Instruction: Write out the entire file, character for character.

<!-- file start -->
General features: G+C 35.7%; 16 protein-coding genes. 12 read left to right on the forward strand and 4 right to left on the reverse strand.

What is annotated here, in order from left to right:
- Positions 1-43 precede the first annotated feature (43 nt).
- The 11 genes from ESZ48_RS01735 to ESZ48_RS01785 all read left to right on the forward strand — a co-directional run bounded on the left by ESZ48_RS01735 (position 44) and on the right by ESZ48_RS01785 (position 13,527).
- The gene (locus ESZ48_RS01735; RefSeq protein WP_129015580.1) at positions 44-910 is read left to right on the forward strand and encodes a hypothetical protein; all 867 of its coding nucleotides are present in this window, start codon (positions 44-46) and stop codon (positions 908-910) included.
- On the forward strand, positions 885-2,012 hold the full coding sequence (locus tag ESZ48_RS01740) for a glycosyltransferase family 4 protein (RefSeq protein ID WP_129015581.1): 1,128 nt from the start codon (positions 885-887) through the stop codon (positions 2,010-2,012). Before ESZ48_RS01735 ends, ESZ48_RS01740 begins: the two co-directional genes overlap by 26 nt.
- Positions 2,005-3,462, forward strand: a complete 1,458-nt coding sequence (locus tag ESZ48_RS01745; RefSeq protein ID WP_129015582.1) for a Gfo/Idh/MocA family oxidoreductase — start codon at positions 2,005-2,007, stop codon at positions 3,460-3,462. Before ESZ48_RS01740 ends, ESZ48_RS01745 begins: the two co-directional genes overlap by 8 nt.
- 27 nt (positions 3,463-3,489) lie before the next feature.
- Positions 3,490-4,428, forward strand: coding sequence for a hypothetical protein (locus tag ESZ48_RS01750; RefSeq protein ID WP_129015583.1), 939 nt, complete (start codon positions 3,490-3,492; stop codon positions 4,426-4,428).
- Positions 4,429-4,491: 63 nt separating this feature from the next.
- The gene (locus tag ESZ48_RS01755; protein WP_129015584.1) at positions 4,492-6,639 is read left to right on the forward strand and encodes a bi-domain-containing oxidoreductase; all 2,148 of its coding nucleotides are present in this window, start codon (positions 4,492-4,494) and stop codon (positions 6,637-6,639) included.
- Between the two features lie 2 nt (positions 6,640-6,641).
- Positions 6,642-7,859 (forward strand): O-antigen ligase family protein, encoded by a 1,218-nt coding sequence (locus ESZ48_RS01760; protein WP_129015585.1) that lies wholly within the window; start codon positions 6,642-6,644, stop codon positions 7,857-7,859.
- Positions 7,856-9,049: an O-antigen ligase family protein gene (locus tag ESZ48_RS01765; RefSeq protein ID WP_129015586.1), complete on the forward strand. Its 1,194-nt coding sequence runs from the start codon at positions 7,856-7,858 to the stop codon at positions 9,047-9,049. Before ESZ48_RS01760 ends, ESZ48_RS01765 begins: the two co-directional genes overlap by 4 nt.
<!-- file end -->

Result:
General features: G+C 35.7%; 16 protein-coding genes. 12 read left to right on the forward strand and 4 right to left on the reverse strand.

What is annotated here, in order from left to right:
- Positions 1-43 precede the first annotated feature (43 nt).
- The 11 genes from ESZ48_RS01735 to ESZ48_RS01785 all read left to right on the forward strand — a co-directional run bounded on the left by ESZ48_RS01735 (position 44) and on the right by ESZ48_RS01785 (position 13,527).
- The gene (locus ESZ48_RS01735; RefSeq protein WP_129015580.1) at positions 44-910 is read left to right on the forward strand and encodes a hypothetical protein; all 867 of its coding nucleotides are present in this window, start codon (positions 44-46) and stop codon (positions 908-910) included.
- On the forward strand, positions 885-2,012 hold the full coding sequence (locus tag ESZ48_RS01740) for a glycosyltransferase family 4 protein (RefSeq protein ID WP_129015581.1): 1,128 nt from the start codon (positions 885-887) through the stop codon (positions 2,010-2,012). Before ESZ48_RS01735 ends, ESZ48_RS01740 begins: the two co-directional genes overlap by 26 nt.
- Positions 2,005-3,462, forward strand: a complete 1,458-nt coding sequence (locus tag ESZ48_RS01745; RefSeq protein ID WP_129015582.1) for a Gfo/Idh/MocA family oxidoreductase — start codon at positions 2,005-2,007, stop codon at positions 3,460-3,462. Before ESZ48_RS01740 ends, ESZ48_RS01745 begins: the two co-directional genes overlap by 8 nt.
- 27 nt (positions 3,463-3,489) lie before the next feature.
- Positions 3,490-4,428, forward strand: coding sequence for a hypothetical protein (locus tag ESZ48_RS01750; RefSeq protein ID WP_129015583.1), 939 nt, complete (start codon positions 3,490-3,492; stop codon positions 4,426-4,428).
- Positions 4,429-4,491: 63 nt separating this feature from the next.
- The gene (locus tag ESZ48_RS01755; protein WP_129015584.1) at positions 4,492-6,639 is read left to right on the forward strand and encodes a bi-domain-containing oxidoreductase; all 2,148 of its coding nucleotides are present in this window, start codon (positions 4,492-4,494) and stop codon (positions 6,637-6,639) included.
- Between the two features lie 2 nt (positions 6,640-6,641).
- Positions 6,642-7,859 (forward strand): O-antigen ligase family protein, encoded by a 1,218-nt coding sequence (locus ESZ48_RS01760; protein WP_129015585.1) that lies wholly within the window; start codon positions 6,642-6,644, stop codon positions 7,857-7,859.
- Positions 7,856-9,049: an O-antigen ligase family protein gene (locus tag ESZ48_RS01765; RefSeq protein ID WP_129015586.1), complete on the forward strand. Its 1,194-nt coding sequence runs from the start codon at positions 7,856-7,858 to the stop codon at positions 9,047-9,049. Before ESZ48_RS01760 ends, ESZ48_RS01765 begins: the two co-directional genes overlap by 4 nt.